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The modern duty of theatre.

Theatre's job in the past was to convey culture, show people other parts of the world, educate, and inspire critical thinking about those things. Later is was a social status and a closed art group. Now we have "Rock of Ages" and "The Book of Mormon". How did we get here from there?


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  • Aug 11 2013: First of all, I would disagree with the original principle that you began with: that theatre was originally used to "convey culture" etc. It is easy to think this when we look back in school and college at old plays and dissect the political and cultural meaning of the particular play. But actually, theatre has always been primarily based on entertainment - but I'm not going to expand on this point too far because I don't think it directly relates to the main question that you're asking, which is "what is the modern duty of theatre?" Although, I should state that theatre's aim, even in the past, was to entertain.

    Secondly, people have always been critical of modern advances in theatre - take Shakespeare for example: when his plays were being performed in the globe theatre it wasn't the aristocracy who came to view them. It was the poor, common, uneducated man who flocked to the theatre. The wealthy, "intelligent" ruling class of that era scoffed at the plays and were appalled at the vulgarity of his plays (much in the same way that you criticize modern theatre); yet now, they are classed as some of the greatest pieces of English language ever written.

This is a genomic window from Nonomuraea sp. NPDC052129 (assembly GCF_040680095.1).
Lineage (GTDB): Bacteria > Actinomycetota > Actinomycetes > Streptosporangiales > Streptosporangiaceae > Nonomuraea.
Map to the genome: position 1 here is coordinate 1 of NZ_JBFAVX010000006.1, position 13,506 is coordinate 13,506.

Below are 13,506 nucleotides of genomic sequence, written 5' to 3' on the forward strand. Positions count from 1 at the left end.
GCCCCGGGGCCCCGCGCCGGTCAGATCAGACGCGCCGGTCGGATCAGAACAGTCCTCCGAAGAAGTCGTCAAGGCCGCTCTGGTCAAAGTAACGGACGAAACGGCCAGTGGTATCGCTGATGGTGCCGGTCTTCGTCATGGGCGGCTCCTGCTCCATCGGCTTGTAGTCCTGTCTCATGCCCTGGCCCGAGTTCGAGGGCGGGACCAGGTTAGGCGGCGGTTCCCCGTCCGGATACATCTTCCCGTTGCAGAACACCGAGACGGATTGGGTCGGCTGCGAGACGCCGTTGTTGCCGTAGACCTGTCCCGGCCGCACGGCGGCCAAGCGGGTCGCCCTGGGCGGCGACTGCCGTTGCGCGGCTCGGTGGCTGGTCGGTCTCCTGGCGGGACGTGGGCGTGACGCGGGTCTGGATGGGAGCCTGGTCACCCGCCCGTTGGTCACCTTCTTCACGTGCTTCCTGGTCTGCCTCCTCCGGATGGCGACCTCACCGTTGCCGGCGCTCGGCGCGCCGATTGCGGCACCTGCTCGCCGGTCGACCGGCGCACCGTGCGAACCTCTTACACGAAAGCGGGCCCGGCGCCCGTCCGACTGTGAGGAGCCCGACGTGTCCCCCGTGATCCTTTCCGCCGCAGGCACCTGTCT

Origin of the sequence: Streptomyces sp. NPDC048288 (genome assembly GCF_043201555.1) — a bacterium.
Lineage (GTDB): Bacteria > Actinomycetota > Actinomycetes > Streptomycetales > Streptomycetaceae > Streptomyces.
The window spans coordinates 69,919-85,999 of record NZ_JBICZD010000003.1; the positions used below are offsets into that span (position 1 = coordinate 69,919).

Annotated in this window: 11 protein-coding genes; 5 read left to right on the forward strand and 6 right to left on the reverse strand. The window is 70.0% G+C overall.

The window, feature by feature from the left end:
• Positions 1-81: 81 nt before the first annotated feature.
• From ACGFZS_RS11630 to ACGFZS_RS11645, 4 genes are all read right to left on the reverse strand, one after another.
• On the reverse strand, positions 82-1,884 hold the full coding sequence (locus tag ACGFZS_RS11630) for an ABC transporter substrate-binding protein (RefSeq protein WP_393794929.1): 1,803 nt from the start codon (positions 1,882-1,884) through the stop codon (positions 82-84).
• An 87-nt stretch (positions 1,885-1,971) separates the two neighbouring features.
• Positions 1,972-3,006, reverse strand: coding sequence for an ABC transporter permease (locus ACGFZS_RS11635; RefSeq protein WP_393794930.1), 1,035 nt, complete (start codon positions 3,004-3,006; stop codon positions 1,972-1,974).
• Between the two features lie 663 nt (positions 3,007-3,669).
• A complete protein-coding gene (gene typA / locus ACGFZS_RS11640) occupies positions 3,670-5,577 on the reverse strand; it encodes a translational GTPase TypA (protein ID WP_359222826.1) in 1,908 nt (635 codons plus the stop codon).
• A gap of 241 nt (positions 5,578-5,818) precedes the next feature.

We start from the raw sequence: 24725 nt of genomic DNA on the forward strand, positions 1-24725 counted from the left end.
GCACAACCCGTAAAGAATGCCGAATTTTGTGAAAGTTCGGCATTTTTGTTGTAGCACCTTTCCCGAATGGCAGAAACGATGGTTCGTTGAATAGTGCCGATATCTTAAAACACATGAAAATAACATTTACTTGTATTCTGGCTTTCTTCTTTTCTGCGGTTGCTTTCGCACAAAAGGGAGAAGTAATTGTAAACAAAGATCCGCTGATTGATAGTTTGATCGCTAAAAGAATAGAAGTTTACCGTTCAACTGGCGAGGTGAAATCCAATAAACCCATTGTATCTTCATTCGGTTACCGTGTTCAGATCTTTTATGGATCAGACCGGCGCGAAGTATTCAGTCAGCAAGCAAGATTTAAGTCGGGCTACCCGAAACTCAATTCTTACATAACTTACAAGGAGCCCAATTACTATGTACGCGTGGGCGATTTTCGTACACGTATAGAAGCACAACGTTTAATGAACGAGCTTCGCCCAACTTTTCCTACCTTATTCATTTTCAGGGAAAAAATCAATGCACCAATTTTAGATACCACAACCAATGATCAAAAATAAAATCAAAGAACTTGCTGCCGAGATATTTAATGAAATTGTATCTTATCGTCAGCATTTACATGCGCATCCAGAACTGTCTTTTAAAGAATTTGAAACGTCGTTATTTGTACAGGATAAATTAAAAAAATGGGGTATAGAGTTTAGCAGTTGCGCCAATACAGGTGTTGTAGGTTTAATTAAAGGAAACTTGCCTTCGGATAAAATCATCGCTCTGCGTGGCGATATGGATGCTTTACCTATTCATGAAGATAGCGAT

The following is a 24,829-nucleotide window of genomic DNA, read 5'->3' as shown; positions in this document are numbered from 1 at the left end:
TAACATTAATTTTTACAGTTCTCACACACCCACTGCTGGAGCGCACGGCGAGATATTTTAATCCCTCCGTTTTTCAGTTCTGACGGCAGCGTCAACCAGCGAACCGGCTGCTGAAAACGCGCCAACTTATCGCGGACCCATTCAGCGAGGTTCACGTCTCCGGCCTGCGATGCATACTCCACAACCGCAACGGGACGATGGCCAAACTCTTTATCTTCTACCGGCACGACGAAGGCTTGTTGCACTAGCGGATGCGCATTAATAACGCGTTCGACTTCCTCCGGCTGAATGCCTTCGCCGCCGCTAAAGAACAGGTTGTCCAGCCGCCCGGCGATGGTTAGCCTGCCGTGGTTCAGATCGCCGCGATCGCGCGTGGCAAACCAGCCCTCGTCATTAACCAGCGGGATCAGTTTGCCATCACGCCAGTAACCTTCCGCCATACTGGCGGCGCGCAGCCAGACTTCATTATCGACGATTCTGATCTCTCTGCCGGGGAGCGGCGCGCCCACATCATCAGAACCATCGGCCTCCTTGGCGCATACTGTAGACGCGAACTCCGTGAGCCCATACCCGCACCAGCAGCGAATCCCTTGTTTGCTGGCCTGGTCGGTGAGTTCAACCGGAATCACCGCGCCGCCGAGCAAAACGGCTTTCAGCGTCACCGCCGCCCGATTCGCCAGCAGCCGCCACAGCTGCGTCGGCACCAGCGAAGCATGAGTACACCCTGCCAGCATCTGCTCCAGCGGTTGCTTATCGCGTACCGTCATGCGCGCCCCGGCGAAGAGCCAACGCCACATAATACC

Of course, I am not saying that "Rock of Ages" is as deep and meaningful as a Shakespearian play. All I'm trying to say is that all throughout history people have decried modern theatre - yet years afterwards, people dissect the plays and realise that they had more meaning that it had appeared. I am not particularly familiar with the book of Mormon - but it seems to me that this piece of theatre reflects modern attitudes towards religious zeal and offers an insight into the way that religion is viewed in modern society - and just because that view is expressed in a humorous way (in the same way that Shakespeare expressed ideas in comedies such as: "Much ado about nothing") should not detract from the deeper meaning.

    Modern theatre has the same place as it always has had - to express the views of modern society.

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